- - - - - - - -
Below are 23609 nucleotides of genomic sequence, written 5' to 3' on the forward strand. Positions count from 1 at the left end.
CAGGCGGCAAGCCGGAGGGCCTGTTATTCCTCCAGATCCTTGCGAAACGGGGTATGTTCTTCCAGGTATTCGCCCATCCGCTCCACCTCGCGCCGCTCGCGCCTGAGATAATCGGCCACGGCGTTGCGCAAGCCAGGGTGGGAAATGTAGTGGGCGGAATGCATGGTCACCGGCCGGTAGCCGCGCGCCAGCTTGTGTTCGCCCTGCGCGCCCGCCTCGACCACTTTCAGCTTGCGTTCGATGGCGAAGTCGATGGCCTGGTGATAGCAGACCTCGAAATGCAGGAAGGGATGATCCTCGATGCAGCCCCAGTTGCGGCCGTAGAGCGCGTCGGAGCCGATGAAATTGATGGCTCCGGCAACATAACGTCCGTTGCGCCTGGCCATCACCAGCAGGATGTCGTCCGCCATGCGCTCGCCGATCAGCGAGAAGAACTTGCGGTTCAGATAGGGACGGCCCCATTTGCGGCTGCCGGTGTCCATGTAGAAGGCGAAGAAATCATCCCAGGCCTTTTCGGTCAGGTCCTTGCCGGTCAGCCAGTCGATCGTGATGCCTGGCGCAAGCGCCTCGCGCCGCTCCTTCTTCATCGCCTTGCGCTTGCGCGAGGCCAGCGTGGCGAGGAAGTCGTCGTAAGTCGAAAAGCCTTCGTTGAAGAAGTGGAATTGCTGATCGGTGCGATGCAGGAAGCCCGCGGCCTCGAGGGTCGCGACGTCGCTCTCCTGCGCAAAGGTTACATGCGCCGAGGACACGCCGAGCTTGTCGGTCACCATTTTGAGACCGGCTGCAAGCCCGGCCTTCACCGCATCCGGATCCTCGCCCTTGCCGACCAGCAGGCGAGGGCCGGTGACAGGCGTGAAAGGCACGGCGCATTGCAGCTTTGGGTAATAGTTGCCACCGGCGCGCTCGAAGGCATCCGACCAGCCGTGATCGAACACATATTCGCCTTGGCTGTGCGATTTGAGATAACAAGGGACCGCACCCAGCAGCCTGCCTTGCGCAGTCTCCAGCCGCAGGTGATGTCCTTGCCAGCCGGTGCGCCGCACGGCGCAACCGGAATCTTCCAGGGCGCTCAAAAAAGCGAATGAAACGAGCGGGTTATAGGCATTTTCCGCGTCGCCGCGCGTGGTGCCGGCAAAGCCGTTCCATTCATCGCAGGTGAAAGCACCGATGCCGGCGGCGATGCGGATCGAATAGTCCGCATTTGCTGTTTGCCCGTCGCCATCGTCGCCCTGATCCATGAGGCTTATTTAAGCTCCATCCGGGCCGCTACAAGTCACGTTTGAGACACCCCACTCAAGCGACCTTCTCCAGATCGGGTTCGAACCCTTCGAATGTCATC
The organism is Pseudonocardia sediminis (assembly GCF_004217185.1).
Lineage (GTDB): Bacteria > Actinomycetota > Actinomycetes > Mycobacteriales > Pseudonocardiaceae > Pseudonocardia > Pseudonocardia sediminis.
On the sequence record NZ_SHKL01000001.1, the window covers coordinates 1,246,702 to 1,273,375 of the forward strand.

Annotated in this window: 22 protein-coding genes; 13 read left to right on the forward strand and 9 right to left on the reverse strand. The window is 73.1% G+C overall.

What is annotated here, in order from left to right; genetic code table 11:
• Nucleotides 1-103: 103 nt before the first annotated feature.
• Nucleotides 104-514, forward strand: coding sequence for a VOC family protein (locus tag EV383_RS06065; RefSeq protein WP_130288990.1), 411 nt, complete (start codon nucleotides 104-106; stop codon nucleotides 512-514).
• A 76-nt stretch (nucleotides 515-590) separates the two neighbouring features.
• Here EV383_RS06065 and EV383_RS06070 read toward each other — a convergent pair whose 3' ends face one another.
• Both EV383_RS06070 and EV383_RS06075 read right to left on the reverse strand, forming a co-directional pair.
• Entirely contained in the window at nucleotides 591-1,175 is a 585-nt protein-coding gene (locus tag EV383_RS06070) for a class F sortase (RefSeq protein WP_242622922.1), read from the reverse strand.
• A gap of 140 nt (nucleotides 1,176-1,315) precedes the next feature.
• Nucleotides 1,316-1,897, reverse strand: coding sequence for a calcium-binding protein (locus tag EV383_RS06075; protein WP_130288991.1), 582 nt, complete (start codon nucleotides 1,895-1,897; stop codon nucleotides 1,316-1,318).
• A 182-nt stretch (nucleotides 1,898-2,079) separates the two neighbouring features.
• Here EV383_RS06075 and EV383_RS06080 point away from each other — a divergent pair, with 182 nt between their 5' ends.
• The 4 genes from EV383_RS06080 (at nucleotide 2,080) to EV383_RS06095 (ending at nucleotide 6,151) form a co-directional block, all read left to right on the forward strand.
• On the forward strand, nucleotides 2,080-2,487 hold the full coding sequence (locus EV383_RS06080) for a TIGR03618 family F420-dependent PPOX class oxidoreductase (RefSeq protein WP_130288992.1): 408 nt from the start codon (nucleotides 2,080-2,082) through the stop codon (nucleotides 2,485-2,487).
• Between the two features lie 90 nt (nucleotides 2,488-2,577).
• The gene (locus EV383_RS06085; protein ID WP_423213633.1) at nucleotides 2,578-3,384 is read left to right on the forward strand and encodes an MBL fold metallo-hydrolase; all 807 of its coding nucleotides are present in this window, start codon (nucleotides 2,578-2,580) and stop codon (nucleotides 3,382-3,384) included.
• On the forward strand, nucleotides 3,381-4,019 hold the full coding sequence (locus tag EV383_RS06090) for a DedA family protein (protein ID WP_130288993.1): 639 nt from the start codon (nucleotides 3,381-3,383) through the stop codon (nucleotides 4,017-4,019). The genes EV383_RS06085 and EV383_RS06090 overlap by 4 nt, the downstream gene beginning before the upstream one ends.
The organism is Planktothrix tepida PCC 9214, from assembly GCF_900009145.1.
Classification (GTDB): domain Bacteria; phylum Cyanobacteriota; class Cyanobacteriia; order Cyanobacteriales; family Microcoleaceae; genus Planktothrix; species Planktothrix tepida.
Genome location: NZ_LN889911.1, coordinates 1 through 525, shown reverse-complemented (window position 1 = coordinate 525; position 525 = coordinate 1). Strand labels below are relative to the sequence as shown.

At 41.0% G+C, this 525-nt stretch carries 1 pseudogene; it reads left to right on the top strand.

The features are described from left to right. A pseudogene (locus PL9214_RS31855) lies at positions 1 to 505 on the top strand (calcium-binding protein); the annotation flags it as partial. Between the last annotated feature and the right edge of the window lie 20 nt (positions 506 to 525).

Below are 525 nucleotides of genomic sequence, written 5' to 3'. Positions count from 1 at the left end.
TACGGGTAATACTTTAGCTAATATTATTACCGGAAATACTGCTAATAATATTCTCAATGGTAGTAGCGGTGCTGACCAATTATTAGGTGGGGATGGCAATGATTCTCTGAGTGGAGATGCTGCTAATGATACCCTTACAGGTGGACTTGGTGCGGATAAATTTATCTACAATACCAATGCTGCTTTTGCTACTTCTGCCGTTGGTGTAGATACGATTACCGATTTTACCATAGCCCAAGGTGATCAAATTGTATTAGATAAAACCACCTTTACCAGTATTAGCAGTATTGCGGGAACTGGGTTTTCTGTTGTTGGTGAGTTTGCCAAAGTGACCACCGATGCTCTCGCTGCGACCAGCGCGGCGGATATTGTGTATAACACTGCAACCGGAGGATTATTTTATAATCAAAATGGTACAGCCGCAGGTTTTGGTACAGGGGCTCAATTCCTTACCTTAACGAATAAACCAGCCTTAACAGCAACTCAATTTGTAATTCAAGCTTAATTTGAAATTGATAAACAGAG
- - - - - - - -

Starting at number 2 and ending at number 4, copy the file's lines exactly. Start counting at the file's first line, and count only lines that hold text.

CAGGCGGCAAGCCGGAGGGCCTGTTATTCCTCCAGATCCTTGCGAAACGGGGTATGTTCTTCCAGGTATTCGCCCATCCGCTCCACCTCGCGCCGCTCGCGCCTGAGATAATCGGCCACGGCGTTGCGCAAGCCAGGGTGGGAAATGTAGTGGGCGGAATGCATGGTCACCGGCCGGTAGCCGCGCGCCAGCTTGTGTTCGCCCTGCGCGCCCGCCTCGACCACTTTCAGCTTGCGTTCGATGGCGAAGTCGATGGCCTGGTGATAGCAGACCTCGAAATGCAGGAAGGGATGATCCTCGATGCAGCCCCAGTTGCGGCCGTAGAGCGCGTCGGAGCCGATGAAATTGATGGCTCCGGCAACATAACGTCCGTTGCGCCTGGCCATCACCAGCAGGATGTCGTCCGCCATGCGCTCGCCGATCAGCGAGAAGAACTTGCGGTTCAGATAGGGACGGCCCCATTTGCGGCTGCCGGTGTCCATGTAGAAGGCGAAGAAATCATCCCAGGCCTTTTCGGTCAGGTCCTTGCCGGTCAGCCAGTCGATCGTGATGCCTGGCGCAAGCGCCTCGCGCCGCTCCTTCTTCATCGCCTTGCGCTTGCGCGAGGCCAGCGTGGCGAGGAAGTCGTCGTAAGTCGAAAAGCCTTCGTTGAAGAAGTGGAATTGCTGATCGGTGCGATGCAGGAAGCCCGCGGCCTCGAGGGTCGCGACGTCGCTCTCCTGCGCAAAGGTTACATGCGCCGAGGACACGCCGAGCTTGTCGGTCACCATTTTGAGACCGGCTGCAAGCCCGGCCTTCACCGCATCCGGATCCTCGCCCTTGCCGACCAGCAGGCGAGGGCCGGTGACAGGCGTGAAAGGCACGGCGCATTGCAGCTTTGGGTAATAGTTGCCACCGGCGCGCTCGAAGGCATCCGACCAGCCGTGATCGAACACATATTCGCCTTGGCTGTGCGATTTGAGATAACAAGGGACCGCACCCAGCAGCCTGCCTTGCGCAGTCTCCAGCCGCAGGTGATGTCCTTGCCAGCCGGTGCGCCGCACGGCGCAACCGGAATCTTCCAGGGCGCTCAAAAAAGCGAATGAAACGAGCGGGTTATAGGCATTTTCCGCGTCGCCGCGCGTGGTGCCGGCAAAGCCGTTCCATTCATCGCAGGTGAAAGCACCGATGCCGGCGGCGATGCGGATCGAATAGTCCGCATTTGCTGTTTGCCCGTCGCCATCGTCGCCCTGATCCATGAGGCTTATTTAAGCTCCATCCGGGCCGCTACAAGTCACGTTTGAGACACCCCACTCAAGCGACCTTCTCCAGATCGGGTTCGAACCCTTCGAATGTCATC
The organism is Pseudonocardia sediminis (assembly GCF_004217185.1).
Lineage (GTDB): Bacteria > Actinomycetota > Actinomycetes > Mycobacteriales > Pseudonocardiaceae > Pseudonocardia > Pseudonocardia sediminis.